There is not a shortage of jobs, just a shortage of workers with the skill set employers need.
As new high school graduates prepare for the next step, the question looms: “What should I do with my life from here?” Some have always known what they want to be when they grow up, but others struggle to find the place where their interests intersect with a career choice. In either case, tailoring a college education to meet future goals is important.
Adding to that decision, students today also face a new reality filled with less assurance, says Dr. Bill Path, president of Oklahoma State University Institute of Technology in Okmulgee.
“Throughout most of my lifetime, savings accounts always earned interest, houses always appreciated in value and bachelor degrees always led to employment,” says Path. “The conventional advice to young people planning to go to college was to get a degree in anything you want, [that] just having a college degree will open doors for you.
“The rules have changed for first-time job seekers,” continues Path. “Employers are much more selective than ever before. So many people are reporting themselves as unemployed or underemployed even with college degrees.”
Employers are looking for a work force with a specific set of skills.
“Most corporations today say their growth – and, ultimately, national economic growth – is limited by the country’s small pool of skilled workers,” shares Roger N. Blais, provost and vice president for academic affairs with The University of Tulsa.
“Employers are not interested in book learning,” says Path. “They want applied learning.”
A recent Georgetown University report confirmed this new reality: Not all college degrees are created equal. Specific fields and the higher technical skills associated with these fields can (and often do) boast lower unemployment rates and higher earnings.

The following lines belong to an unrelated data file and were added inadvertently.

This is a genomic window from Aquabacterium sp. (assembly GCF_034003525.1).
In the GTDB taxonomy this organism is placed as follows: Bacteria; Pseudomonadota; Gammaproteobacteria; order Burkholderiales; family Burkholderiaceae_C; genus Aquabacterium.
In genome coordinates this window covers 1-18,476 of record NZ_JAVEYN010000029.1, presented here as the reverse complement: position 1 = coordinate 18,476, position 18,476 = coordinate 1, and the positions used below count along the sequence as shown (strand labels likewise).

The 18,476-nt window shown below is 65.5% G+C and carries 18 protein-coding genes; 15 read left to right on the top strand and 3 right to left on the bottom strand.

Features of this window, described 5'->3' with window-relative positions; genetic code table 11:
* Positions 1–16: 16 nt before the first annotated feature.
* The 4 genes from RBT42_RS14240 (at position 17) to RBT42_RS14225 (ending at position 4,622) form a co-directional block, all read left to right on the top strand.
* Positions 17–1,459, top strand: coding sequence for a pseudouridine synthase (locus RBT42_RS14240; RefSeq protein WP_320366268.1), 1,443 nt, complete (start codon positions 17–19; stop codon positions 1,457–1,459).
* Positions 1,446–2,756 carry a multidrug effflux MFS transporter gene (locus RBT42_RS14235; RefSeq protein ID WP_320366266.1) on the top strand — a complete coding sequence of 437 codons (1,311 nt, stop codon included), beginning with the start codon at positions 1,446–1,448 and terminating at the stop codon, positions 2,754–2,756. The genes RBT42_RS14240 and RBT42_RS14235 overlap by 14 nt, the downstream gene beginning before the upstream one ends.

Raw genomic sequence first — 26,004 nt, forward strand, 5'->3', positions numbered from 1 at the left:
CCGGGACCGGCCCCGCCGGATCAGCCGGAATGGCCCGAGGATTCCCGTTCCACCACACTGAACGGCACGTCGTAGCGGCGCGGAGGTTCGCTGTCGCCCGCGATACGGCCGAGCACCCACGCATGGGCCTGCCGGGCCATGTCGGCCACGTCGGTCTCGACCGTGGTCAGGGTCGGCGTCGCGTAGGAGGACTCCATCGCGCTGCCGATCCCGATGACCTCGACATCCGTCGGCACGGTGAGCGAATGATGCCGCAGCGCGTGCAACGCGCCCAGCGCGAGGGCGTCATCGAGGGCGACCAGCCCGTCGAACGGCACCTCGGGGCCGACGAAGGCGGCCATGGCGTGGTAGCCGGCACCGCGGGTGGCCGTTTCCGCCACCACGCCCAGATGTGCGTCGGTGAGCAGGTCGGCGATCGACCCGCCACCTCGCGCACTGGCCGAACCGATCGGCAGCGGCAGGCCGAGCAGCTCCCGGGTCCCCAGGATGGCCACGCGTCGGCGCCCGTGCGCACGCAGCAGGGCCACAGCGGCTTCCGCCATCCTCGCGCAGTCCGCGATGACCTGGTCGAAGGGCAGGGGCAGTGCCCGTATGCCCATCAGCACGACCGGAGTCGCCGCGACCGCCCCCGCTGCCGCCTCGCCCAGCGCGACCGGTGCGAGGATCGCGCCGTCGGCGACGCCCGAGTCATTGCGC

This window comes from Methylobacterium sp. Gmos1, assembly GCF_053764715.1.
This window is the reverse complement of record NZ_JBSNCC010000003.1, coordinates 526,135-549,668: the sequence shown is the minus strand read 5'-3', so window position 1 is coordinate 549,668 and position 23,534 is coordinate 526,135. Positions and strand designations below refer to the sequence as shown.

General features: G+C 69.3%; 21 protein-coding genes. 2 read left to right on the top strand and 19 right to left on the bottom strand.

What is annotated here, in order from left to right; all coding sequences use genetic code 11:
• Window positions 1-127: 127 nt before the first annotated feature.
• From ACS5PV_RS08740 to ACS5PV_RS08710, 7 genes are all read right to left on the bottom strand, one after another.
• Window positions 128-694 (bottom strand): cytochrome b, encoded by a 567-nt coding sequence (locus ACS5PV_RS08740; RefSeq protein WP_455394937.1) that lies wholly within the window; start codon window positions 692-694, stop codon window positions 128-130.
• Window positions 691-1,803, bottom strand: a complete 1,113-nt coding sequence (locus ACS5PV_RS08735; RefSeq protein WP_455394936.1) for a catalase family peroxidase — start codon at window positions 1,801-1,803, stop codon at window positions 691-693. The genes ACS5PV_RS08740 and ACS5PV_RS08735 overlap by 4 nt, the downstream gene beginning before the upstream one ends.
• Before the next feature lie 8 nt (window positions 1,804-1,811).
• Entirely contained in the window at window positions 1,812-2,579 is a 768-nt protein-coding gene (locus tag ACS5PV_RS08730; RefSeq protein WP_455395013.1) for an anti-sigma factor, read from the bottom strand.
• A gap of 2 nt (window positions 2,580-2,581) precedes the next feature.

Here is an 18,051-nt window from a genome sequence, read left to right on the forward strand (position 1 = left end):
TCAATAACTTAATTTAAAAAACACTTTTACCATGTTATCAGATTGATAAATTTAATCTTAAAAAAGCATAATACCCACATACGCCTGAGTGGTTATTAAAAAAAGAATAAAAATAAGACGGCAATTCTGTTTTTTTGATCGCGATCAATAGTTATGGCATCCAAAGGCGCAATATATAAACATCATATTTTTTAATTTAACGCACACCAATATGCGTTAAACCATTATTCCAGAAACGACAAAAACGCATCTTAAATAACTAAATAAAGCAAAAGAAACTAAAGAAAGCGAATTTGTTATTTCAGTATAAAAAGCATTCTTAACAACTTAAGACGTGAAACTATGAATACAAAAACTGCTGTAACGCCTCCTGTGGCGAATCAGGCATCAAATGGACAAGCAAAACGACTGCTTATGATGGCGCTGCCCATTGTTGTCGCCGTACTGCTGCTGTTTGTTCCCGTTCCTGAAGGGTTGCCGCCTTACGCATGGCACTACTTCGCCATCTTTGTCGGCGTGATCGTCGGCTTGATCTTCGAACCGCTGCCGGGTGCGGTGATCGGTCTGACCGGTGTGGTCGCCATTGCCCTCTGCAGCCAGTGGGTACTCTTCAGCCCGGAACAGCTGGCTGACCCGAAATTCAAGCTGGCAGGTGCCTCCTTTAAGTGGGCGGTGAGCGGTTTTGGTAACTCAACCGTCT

“There is a need nationally for more students studying science, mathematics, engineering and technology (STEM),” says David Hamby, public relations director at Rogers State University in Claremore. “In order to be successful, you need a working knowledge in STEM areas.”
Students need to know where the greatest career opportunities can be found, Path says.
“Certain career fields become oversaturated. Today’s students need to be wiser consumers and make smarter decisions about college,” Path says.
Job growth is limited if an individual cannot operate the technology required, says Blais.
“We live in a technological society. Job growth is most vigorous for people who are competent in STEM areas,” he says.
But, you don’t have to be a science or math whiz, offers Path. If you are into journalism, for example, take courses in technical writing or on the many computer software programs used within the industry, says Path.
“Fit your education to your strengths,” says Hamby. “Then, maximize those strengths.”
Opportunities in STEM-focused jobs are available at various levels of skill and training.
“Not all jobs will require a high level of competence,” says Blais. “Some jobs require the precise skills of highly trained scientists and engineers to create the technology, but a much larger group of positions involve the application of the technology in offices, factories or other field locations.”
As an example, “for every one engineer, they might need 10 support positions to apply that design,” says Path.
“College is an opportunity afforded to a very small percentage of the world’s population. Students should graduate from college with the tools and ambition necessary to educate themselves for the rest of their lives,” says Blais. “Disliking a class is a small price to pay in exchange for the wealth of wisdom students stand to gain.”